It’s an easy trap to fall into, I know because I’ve been there. But it leads down a very rocky path to anger, self pity, self hatred, and a feeling of total worthlessness. We convince ourselves we have no value. And that’s a self limiting belief, because we withdraw and huddle at home feeling sorry for ourselves, which means we don’t see anyone, which means they all hate us  because we’re worthless. It’s a horrible lonely and despairing place to be. 

But…! We have the power to change these thoughts. One day at a time, one belief at a time. There’s no magic trick or quick fix, it takes practice, and dedication. Which to be honest are small prices to pay for feeling better about yourself, right? 

So Saturday night, laid up in bed. Was I angry, sad, feeling sorry for myself? Nope, not even close. Was I slightly peeved about the pain? You bet, but that’s as far as it went. 

  • Rather than being angry I could only stay out for a few hours and then had to suffer I was grateful for the lovely afternoon I’d had catching up with friends 
  • Rather than thinking my life is so awful I was thanking the universe for what I had – pain relief, a warm bed, heated blanket. 
  • Rather than thinking I was worthless for not spending more time with friends I acknowledged that they love me, and enjoy spending time with me. And I’m very grateful for that gift. 

I think the most impactful thing I’ve learned has been to practice self-love and gratitude. Both are simple concepts. Accepting yourself, and loving the unique person you are will be the most important thing you ever do for yourself. And practising gratitude daily is such an easy habit. 

Start by listing three things a day. They could be time with friends, a nice lunch, a sunny day. And some days they’ll be bed, sleep, food. But you’ll find you start appreciating the small stuff, and realising it’s really the important stuff. Ever thought about why small children are so delighted by every little thing, so quick to laugh, to smile?  They have no learned pattern of negative thoughts, they literally live in the moment.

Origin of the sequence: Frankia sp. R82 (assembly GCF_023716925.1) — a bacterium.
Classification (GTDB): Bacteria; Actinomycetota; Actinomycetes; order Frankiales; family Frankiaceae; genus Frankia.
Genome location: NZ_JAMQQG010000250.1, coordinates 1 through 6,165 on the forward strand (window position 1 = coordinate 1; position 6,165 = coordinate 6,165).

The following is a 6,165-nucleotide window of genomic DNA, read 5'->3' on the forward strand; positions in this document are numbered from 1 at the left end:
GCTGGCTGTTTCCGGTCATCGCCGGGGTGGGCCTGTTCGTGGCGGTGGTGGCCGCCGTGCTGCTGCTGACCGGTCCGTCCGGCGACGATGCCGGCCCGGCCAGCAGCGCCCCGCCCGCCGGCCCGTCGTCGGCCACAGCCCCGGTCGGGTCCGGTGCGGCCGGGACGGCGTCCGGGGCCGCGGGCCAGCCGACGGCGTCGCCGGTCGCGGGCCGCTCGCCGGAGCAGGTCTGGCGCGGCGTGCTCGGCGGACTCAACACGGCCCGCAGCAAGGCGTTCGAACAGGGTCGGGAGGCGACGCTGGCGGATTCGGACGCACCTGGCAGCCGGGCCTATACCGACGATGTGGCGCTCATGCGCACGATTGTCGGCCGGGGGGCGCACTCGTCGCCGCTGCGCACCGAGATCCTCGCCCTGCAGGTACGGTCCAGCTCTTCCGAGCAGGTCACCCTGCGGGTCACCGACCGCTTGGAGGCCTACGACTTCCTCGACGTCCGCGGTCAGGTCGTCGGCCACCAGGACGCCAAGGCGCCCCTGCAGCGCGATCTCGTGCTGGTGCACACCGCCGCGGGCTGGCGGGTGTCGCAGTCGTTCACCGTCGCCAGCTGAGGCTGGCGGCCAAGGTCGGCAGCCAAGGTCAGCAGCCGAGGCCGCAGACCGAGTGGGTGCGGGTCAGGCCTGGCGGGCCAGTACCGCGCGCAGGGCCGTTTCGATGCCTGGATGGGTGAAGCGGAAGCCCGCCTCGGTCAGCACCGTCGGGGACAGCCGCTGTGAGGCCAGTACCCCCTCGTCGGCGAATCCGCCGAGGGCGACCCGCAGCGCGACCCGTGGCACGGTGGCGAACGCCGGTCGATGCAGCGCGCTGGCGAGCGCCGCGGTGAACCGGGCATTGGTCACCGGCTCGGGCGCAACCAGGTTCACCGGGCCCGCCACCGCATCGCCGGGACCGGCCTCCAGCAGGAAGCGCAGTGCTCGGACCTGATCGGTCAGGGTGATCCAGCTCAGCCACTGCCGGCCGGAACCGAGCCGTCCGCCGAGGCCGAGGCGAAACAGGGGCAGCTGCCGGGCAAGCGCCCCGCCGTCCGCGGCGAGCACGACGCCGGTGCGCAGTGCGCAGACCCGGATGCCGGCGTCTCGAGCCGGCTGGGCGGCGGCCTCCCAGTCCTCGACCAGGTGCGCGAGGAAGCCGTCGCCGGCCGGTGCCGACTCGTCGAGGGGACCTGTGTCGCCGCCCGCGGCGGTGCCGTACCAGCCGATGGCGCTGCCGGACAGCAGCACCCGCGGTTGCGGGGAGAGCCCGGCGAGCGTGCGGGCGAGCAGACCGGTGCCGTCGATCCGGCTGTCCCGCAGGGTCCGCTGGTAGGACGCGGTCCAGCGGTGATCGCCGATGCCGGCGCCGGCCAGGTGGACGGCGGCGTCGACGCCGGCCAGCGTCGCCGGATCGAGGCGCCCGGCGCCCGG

So next time you’re about to tell the world how dreadful your life is, stop for a moment and watch what you’re thinking. There’s probably a jumble of negative thoughts whirring round all reinforcing your poor opinion of your life. So acknowledge them, and then let them go. Take a minute to think of what’s good about today. Toast, pyjamas, slippers? Great, that’s a start. Aren’t you glad you have them? ☺️

Honestly, give it a try. It is possible to choose to find the joy in your life rather than focus on the pain, and the outcome is you’ll start feeling happier. That’s what I call a win. Namaste 🕉️💙

Friendship & Chronic Life 

Previously published through Creaky Joints 

I was mentally restored by spending a few hours with two close friends last night. I’d had a stressful few days health wise which was exacerbated by an “unhelpful” medical appointment, leaving me spinning. I was off kilter, out of sorts, upset, angry, anxious, emotional and irrational. Yes, all in a couple of days! 

By the time I came home from a glass of wine, a lovely meal and most importantly the company of S&S I was feeling calm, centred, strong, rational and buzzing with ideas to resolve my problem. I feel this is the most beautiful thing good friends provide, they love you and fill you with energy.